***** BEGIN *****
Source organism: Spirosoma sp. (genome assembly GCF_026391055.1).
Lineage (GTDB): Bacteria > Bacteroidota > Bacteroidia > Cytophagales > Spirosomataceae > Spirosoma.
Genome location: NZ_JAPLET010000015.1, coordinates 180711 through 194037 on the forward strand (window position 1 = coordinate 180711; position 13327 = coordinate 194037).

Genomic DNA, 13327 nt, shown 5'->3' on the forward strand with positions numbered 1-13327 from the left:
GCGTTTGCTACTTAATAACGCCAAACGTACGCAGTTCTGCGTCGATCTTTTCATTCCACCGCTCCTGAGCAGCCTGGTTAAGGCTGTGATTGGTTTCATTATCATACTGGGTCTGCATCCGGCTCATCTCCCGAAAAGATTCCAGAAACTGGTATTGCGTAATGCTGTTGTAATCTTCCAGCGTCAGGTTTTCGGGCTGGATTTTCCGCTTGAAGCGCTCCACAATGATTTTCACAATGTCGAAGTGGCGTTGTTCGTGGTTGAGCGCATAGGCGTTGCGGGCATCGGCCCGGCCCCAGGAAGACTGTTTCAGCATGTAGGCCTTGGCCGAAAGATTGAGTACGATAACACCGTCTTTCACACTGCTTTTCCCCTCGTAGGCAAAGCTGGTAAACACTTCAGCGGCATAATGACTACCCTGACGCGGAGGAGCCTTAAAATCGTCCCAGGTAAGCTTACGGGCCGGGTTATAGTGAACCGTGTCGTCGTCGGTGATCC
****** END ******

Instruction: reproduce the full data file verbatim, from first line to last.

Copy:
Source organism: Spirosoma sp. (genome assembly GCF_026391055.1).
Lineage (GTDB): Bacteria > Bacteroidota > Bacteroidia > Cytophagales > Spirosomataceae > Spirosoma.
Genome location: NZ_JAPLET010000015.1, coordinates 180711 through 194037 on the forward strand (window position 1 = coordinate 180711; position 13327 = coordinate 194037).

Genomic DNA, 13327 nt, shown 5'->3' on the forward strand with positions numbered 1-13327 from the left:
GCGTTTGCTACTTAATAACGCCAAACGTACGCAGTTCTGCGTCGATCTTTTCATTCCACCGCTCCTGAGCAGCCTGGTTAAGGCTGTGATTGGTTTCATTATCATACTGGGTCTGCATCCGGCTCATCTCCCGAAAAGATTCCAGAAACTGGTATTGCGTAATGCTGTTGTAATCTTCCAGCGTCAGGTTTTCGGGCTGGATTTTCCGCTTGAAGCGCTCCACAATGATTTTCACAATGTCGAAGTGGCGTTGTTCGTGGTTGAGCGCATAGGCGTTGCGGGCATCGGCCCGGCCCCAGGAAGACTGTTTCAGCATGTAGGCCTTGGCCGAAAGATTGAGTACGATAACACCGTCTTTCACACTGCTTTTCCCCTCGTAGGCAAAGCTGGTAAACACTTCAGCGGCATAATGACTACCCTGACGCGGAGGAGCCTTAAAATCGTCCCAGGTAAGCTTACGGGCCGGGTTATAGTGAACCGTGTCGTCGTCGGTGATCC